IDEAS home Printed from https://ideas.repec.org/p/ris/decilo/0008.html
   My bibliography  Save this paper

Fiscal Policy and the Business Cycle in the West African Monetary Zone

Author

Listed:

Abstract

The Economic Community of West African States has come up with a new single currency to be used for its proposed West African monetary union. It is called eco. Among the West African states are a group of countries collectively referred to as the West African Monetary Zone. For the smooth running of a monetary union, fiscal policy should be sustainable and countercyclical. Main objectives of this study are to assess the relationship between fiscal policy and the business cycle and the role of institutions. Panel data of six countries for the period 2001-2018 were used. A fiscal reaction model was estimated. The cyclical component of real general government expenditure was used to represent fiscal policy while the cyclical component of real Gross Domestic Product (GDP) was used as a proxy for the business cycle. Results showed that West African Monetary Zone member countries exhibit pro-cyclical fiscal policy and weak fiscal sustainability. Also, the quality of institutions has the capability of making fiscal policy less procyclical. The policy implication of this study’s finding is that these countries may not perform well if they go ahead with the single currency union. These countries must make concerted efforts to improve the quality of institutions and implement countercyclical fiscal policies. Meanwhile the proposed monetary union should be suspended.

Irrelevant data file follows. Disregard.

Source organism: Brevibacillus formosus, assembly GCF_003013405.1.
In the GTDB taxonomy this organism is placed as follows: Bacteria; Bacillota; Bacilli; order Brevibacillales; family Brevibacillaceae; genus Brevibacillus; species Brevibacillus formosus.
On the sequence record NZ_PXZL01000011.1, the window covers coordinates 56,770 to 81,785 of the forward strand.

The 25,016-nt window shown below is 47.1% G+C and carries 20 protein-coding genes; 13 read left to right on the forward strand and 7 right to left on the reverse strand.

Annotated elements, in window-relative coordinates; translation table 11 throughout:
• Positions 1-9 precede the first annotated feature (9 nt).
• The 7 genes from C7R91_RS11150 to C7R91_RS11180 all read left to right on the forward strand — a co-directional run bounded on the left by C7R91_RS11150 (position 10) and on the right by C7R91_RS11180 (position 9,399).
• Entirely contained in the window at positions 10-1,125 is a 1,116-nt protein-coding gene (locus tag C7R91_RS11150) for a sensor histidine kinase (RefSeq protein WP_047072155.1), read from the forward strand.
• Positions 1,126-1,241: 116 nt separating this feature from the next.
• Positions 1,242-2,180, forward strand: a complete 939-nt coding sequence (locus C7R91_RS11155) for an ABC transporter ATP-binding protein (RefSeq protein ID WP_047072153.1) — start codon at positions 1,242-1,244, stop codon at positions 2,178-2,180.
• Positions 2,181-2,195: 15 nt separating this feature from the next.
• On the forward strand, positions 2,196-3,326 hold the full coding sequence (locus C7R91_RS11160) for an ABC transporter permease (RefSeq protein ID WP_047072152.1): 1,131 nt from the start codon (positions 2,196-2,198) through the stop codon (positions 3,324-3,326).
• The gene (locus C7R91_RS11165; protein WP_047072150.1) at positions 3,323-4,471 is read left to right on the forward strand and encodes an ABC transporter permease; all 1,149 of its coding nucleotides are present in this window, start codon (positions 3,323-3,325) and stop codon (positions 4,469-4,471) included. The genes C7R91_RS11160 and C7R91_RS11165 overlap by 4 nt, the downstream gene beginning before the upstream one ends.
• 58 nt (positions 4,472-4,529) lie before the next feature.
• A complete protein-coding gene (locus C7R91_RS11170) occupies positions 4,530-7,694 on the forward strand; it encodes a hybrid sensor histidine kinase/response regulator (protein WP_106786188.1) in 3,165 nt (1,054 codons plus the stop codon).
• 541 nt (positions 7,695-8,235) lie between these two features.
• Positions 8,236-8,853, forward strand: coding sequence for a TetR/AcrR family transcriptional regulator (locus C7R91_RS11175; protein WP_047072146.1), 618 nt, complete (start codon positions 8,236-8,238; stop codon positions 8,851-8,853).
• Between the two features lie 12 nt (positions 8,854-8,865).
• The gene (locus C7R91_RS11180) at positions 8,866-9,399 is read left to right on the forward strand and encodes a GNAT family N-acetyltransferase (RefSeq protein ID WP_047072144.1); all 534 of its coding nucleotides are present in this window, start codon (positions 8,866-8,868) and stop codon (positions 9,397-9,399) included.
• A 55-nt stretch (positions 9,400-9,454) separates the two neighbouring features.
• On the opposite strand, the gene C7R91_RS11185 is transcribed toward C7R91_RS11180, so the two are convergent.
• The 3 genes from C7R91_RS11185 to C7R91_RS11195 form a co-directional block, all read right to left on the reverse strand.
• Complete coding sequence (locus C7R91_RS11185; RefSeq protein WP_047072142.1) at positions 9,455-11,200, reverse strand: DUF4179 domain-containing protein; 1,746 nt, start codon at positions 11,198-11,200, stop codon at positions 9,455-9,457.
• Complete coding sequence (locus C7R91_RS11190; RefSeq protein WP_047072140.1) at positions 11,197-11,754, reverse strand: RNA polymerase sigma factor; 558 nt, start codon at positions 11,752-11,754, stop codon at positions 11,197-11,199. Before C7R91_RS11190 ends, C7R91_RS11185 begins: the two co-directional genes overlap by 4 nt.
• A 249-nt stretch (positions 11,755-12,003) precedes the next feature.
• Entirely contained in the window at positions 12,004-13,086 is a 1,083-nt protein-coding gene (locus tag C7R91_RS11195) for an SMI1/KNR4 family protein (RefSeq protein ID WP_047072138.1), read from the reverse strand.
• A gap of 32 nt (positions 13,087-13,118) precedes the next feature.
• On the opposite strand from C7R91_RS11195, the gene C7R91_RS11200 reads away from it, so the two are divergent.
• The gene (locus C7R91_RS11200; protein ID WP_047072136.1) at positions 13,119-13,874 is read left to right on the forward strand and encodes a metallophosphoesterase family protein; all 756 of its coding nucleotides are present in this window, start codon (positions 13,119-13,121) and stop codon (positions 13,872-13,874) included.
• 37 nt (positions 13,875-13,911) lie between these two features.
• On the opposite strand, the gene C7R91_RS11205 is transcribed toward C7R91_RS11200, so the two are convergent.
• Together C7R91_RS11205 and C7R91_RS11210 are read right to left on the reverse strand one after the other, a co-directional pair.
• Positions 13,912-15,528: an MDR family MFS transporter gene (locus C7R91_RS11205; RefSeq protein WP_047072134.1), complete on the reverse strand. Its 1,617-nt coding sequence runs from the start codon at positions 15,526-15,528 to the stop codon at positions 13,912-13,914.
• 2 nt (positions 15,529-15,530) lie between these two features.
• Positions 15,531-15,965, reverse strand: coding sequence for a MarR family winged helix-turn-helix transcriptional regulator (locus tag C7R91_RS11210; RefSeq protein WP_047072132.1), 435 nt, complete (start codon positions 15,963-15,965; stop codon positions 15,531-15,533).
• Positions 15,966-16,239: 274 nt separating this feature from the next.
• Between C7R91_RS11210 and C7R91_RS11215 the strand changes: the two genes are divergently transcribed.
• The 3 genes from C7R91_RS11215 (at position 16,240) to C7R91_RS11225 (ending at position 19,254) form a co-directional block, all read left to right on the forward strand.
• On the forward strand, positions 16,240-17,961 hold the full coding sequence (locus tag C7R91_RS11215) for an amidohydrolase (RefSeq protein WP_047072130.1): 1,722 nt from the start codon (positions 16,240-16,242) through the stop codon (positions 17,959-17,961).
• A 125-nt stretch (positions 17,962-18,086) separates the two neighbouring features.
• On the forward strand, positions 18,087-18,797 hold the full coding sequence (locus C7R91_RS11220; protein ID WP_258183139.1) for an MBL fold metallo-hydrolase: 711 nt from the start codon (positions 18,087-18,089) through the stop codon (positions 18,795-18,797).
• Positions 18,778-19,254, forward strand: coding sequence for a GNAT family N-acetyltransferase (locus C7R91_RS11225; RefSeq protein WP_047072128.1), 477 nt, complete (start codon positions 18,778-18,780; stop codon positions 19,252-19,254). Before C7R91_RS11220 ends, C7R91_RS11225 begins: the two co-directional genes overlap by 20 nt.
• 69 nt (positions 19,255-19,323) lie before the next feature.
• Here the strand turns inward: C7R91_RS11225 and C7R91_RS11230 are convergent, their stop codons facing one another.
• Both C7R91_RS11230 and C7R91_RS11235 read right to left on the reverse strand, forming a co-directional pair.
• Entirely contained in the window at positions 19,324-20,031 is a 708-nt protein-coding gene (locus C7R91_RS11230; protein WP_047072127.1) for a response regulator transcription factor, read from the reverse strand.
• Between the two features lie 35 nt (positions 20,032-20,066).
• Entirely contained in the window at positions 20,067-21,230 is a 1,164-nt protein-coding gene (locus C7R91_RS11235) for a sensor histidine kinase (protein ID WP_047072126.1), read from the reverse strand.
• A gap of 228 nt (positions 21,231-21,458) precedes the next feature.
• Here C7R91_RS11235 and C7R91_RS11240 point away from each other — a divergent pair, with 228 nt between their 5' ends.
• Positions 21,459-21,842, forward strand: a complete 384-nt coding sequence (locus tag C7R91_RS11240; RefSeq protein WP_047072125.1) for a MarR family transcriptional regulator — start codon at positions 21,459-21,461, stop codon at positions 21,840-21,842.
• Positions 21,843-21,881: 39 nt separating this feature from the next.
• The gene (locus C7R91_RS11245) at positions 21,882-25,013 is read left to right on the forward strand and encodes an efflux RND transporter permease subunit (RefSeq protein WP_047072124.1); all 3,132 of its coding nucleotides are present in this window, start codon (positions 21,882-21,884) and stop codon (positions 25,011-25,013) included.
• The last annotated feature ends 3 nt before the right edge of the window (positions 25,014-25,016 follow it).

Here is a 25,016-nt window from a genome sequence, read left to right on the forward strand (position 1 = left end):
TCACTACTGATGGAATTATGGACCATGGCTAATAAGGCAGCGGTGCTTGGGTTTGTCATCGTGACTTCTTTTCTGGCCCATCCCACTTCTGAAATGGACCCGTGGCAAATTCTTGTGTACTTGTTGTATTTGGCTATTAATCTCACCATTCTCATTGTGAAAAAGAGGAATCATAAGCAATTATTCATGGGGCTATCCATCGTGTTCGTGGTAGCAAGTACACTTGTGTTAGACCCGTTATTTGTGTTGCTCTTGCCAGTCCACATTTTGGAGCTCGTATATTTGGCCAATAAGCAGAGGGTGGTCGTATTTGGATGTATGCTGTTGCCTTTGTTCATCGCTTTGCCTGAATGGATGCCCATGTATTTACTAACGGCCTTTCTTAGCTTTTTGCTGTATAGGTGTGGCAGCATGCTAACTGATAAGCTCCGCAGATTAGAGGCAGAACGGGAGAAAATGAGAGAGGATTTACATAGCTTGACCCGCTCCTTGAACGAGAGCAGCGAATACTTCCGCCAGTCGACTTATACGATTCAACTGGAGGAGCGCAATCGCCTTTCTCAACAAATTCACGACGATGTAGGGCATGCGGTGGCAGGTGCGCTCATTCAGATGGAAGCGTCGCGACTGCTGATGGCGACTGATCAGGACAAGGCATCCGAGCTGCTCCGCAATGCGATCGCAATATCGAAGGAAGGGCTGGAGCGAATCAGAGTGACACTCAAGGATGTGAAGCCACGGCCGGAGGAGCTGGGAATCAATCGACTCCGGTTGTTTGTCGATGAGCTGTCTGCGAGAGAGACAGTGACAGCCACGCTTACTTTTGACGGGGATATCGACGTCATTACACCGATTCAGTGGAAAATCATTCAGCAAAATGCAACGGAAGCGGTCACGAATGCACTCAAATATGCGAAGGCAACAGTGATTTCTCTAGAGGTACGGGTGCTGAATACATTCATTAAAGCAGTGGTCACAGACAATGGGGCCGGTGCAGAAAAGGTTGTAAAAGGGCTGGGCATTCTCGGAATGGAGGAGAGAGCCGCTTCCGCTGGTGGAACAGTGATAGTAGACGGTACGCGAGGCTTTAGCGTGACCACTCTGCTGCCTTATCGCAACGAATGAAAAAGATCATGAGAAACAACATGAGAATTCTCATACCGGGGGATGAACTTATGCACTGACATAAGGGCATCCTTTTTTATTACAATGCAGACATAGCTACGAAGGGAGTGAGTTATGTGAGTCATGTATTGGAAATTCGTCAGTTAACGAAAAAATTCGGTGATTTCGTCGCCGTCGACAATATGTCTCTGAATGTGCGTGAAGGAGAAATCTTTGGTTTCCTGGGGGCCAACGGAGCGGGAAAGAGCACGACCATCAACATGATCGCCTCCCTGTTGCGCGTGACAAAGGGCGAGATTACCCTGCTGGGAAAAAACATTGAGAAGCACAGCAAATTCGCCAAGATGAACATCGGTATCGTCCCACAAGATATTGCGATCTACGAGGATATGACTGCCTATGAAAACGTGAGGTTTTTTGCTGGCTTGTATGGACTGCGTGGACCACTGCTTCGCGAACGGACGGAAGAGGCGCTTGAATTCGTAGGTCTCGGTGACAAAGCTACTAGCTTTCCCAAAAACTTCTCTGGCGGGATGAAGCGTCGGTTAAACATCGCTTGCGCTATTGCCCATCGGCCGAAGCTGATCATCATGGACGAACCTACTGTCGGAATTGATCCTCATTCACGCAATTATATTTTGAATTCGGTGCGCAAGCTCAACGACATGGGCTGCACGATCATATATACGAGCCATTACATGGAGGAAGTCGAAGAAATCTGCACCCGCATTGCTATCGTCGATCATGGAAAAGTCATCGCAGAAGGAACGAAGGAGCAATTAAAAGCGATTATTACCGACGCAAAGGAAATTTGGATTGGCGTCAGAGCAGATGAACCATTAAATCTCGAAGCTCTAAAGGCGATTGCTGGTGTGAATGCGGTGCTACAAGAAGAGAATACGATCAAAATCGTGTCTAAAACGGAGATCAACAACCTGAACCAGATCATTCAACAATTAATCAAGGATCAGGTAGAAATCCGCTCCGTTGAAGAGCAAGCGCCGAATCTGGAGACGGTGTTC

Suggested Citation

  • Alabi, M. K. & Amirthalingam, K., 2020. "Fiscal Policy and the Business Cycle in the West African Monetary Zone," Working Papers 8, Department of Economics, University of Ilorin.
  • Handle: RePEc:ris:decilo:0008
    as

    Download full text from publisher

    File URL: https://www.unilorineconsworkingpapers.com.ng/download/workingpaper66.pdf
    File Function: Full text
    Download Restriction: no
    ---><---

    References listed on IDEAS

    as
    1. Frankel, Jeffrey A. & Vegh, Carlos A. & Vuletin, Guillermo, 2013. "On graduation from fiscal procyclicality," Journal of Development Economics, Elsevier, vol. 100(1), pages 32-47.
    2. Alberto Alesina & Filipe R. Campante & Guido Tabellini, 2008. "Why is Fiscal Policy Often Procyclical?," Journal of the European Economic Association, MIT Press, vol. 6(5), pages 1006-1036, September.
    3. Huart Florence, 2013. "Is Fiscal Policy Procyclical in the Euro Area?," German Economic Review, De Gruyter, vol. 14(1), pages 73-88, February.
    4. Håvard Halland & Michael Bleaney, 2011. "Explaining The Procyclicality of Fiscal Policy in Developing Countries," Discussion Papers 11/09, University of Nottingham, CREDIT.
    5. repec:hrv:faseco:34729976 is not listed on IDEAS
    6. Rilind Kabashi, 2014. "The Cyclical Character of Fiscal Policy in Transition Countries," Focus on European Economic Integration, Oesterreichische Nationalbank (Austrian Central Bank), issue 1, pages 57-73.
    7. Charles Wyplosz, 2002. "Fiscal Policy: Institutions vs. Rules," IHEID Working Papers 03-2002, Economics Section, The Graduate Institute of International Studies.
    8. Talvi, Ernesto & Vegh, Carlos A., 2005. "Tax base variability and procyclical fiscal policy in developing countries," Journal of Development Economics, Elsevier, vol. 78(1), pages 156-190, October.
    9. Paolo Manasse, 2006. "Procyclical Fiscal Policy: Shocks, Rules, and Institutions: A View From Mars," IMF Working Papers 2006/027, International Monetary Fund.
    10. BIKAI, J. Landry, 2015. "Fiscal Rules and Pro-cyclicality of the Fiscal Policy in CEMAC countries," MPRA Paper 78229, University Library of Munich, Germany.
    11. Ms. Elva Bova & Nathalie Carcenac & Ms. Martine Guerguil, 2014. "Fiscal Rules and the Procyclicality of Fiscal Policy in the Developing World," IMF Working Papers 2014/122, International Monetary Fund.